As China releases its 14th 5 Year Plan, it is important to remember that China’s plans only work when it moves toward the market
According to multiple studies, less than 25% of people keep their New Year’s Resolutions. If you’ve ever made a New Year’s Resolution, that number might actually seem a bit high.
A plan is like a resolution—easy to make, hard to keep. We should keep this in mind as we China announces its 14th Annual Plan in conjunction with the National People’s Congress underway this week.
Big plans for a big country
This is the time of year when China looks most formidable, announcing its ambitions and intent, which always look big because China, with a population 4.5X the US, is huge. Given China’s growth record since 1980, many are mesmerized by the very idea of “The Plan,” as if preparing a plan is a key driver of the growth. Some go as far as to say that America should commit itself to a more proactive government planning.
Before economic reform, China never met the goals in its plans
China had 5-year plans before economic reform began and 5-year plans after economic reform began. Before reform, China’s there was no growth. After the reform, there was abundant growth. Yet some want to attribute the growth to the plan more than the reform. The fact is, when China plans for economic reform, good things happen. When China doesn’t plan for reform, nothing good happens.
Ghost towns are an example of failed planning
The planning enthusiasts also have a tendency to focus only on the successes and ignore the failures. They point to China’s government subsidies and investments alongside China’s growth and insist that the former causes the latter. They don’t mention the excess investment that has led to ghost towns, thousands of empty apartment complexes, bridges and roads to nowhere, and extreme overcapacity in a wide range of industries from steel to autos. They also don’t mention the extreme debt burden, more than 300% of GDP which this investment has created.
State subsidies have produce more failures than successes
The same goes with industries. They point to telecommunications giant Huawei as an example of the success of China’s industrial policy. They don’t mention the auto industry, which employs more people than just about any other industry and would be considered a desirable industry by any industrial planner. China has tried to give every advantage to its own auto producers, most of whom are state-owned. Yet China’s auto exports are very low. Foreign auto producers dominate the Chinese market for passenger cars and China’s private auto companies outperform the state-owned auto companies.
Family Planning has become a huge failure and problem
Then there’s the issue that perhaps represents China’s greatest attempt at planning—family planning. It is widely accepted that China’s rapidly aging population presents it with a huge demographic and economic challenge. To a large extent China’s aging population is a result of the one-child policy instituted in 1979. In the late 1990’s, demographers, including some within China, began sounding the alarm that population in control in China was working too well, births were too low, and talk of an aging problem in China began. Although China’s aging problem was widely recognized relatively early, it wasn’t until 2015 that China began to loosen its one-child policy, long after the problem had been widely recognized. Now, in part because the one-child policy impacted China’s culture, very small families have become the norm in China and it is proving very difficult for China to reverse the aging problem. If China is so good at planning, why did this happen?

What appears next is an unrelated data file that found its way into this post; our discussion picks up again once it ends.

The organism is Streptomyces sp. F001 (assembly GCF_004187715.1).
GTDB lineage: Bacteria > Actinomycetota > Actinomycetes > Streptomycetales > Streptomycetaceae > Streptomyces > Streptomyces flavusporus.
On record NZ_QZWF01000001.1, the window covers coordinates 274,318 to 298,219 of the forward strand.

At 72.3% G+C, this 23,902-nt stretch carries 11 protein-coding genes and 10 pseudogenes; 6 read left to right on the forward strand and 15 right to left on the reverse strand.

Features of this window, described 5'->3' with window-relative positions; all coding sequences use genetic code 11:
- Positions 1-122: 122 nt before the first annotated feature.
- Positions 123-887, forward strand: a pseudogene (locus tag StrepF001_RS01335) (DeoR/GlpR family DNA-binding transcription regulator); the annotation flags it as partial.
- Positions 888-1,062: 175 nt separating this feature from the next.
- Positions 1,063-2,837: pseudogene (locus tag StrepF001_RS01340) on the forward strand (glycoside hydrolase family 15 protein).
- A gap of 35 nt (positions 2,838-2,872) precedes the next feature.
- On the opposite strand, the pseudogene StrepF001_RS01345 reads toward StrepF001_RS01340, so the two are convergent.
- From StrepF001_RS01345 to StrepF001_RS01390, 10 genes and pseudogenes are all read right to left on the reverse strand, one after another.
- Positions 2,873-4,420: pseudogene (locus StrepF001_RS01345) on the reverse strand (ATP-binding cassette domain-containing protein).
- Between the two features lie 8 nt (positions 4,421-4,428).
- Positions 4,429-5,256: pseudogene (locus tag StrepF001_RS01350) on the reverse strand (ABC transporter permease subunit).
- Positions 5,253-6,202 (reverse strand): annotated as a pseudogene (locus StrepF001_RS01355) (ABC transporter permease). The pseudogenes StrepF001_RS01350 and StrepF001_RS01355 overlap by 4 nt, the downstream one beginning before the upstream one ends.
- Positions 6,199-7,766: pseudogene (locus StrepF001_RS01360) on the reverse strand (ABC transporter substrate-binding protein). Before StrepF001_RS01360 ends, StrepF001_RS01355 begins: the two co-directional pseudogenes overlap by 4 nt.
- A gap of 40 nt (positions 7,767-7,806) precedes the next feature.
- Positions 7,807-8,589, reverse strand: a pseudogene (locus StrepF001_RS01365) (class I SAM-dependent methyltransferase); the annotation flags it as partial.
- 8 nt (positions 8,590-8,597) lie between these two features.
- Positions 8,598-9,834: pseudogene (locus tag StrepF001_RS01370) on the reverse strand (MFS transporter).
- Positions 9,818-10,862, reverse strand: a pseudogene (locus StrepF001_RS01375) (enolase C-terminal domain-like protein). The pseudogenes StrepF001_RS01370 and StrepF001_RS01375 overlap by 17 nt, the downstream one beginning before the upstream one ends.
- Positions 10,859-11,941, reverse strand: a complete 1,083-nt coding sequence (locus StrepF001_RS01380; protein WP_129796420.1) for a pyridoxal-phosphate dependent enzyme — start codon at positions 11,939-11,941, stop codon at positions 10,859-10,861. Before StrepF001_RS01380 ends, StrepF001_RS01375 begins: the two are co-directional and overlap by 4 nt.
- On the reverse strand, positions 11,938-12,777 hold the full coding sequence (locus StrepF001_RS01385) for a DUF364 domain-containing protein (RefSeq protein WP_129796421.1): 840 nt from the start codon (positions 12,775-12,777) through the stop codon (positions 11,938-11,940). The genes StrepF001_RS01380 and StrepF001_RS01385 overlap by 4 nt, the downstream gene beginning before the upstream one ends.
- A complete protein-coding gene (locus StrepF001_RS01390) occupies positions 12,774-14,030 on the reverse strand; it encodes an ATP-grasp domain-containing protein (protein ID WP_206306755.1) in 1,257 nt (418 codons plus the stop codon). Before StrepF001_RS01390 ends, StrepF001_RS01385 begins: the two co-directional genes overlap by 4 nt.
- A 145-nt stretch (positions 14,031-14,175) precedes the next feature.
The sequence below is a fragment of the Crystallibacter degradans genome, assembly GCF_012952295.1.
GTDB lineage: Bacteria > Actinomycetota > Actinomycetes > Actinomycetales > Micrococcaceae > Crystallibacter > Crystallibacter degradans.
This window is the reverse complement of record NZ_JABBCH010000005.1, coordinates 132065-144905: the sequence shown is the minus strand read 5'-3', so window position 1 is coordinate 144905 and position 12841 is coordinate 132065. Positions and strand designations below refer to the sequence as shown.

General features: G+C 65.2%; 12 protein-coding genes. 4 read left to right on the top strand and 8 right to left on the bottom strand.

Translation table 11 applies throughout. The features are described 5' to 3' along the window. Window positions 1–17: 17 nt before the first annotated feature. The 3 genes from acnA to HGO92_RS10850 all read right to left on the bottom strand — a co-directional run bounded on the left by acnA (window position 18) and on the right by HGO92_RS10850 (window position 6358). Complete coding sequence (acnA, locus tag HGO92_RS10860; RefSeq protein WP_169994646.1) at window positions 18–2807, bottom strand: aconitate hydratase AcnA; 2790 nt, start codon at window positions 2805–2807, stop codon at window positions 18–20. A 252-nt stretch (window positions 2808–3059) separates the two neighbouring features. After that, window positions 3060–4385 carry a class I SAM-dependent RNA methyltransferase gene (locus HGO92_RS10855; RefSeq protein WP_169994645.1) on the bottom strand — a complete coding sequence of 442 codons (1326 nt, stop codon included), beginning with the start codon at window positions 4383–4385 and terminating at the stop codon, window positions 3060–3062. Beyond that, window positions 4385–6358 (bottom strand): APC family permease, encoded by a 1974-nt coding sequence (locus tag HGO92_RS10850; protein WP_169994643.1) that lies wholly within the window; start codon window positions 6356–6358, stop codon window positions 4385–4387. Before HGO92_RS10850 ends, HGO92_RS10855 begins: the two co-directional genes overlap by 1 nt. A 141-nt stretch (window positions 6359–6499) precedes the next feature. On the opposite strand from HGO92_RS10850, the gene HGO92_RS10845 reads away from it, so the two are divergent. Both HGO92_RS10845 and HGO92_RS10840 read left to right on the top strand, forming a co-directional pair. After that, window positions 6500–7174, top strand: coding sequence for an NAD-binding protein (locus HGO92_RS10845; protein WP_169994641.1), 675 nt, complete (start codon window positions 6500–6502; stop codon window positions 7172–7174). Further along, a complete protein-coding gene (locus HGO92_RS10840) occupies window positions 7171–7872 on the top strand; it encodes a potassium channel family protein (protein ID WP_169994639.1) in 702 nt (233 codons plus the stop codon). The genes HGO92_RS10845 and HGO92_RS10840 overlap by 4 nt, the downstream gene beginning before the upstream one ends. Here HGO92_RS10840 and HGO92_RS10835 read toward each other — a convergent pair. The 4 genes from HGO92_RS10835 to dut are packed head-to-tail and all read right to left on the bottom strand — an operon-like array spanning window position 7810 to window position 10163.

China’s Currency: Can’t meet goals if don’t liberalize economy
One final example. According to the IMF, China’s share of global GDP is roughly 18% versus 25% for the US. But, relative to global foreign exchange transactions, China’s currency, the RMB, accounts for 2% while the US accounts for 44%. Furthermore, the US share has been increasing more than China’s even as China’s share of global GDP increases. Keep in mind, China has had a “plan” for internationalizing its currency for more than 10 years. It has taken many steps but missed most of its goals. In an article published this week by the Nikkei newspaper in Japan, Masaaki Shirakawa, a former governor of the Bank of Japan, speculated that utilization of the RMB remains constrained because “Chinese authorities seem to be cautious about embracing full-fledged liberalization of financial markets…(possibly due to) their concern about having to submit to the rule of law, which is a prerequisite for financial deepening.” Mr. Shirakawa is saying that, without liberalization, China won’t meet its goals for the RMB. He goes on to say, failure to meet those goals will also hinder China’s overall growth.
Mr. Shirakawa is absolutely correct and neatly summarizes the point of this article. Planning is easy and even fun to do. Executing a plan and meeting goals is much harder. Frankly, China’s track record on meeting goals is less impressive than many think. Moreover, the pattern is clear. When China plans on more liberalization and less government control, China moves towards its goals. When the government stays in charge, China falls short. That’s been the pattern. I wouldn’t expect it to change.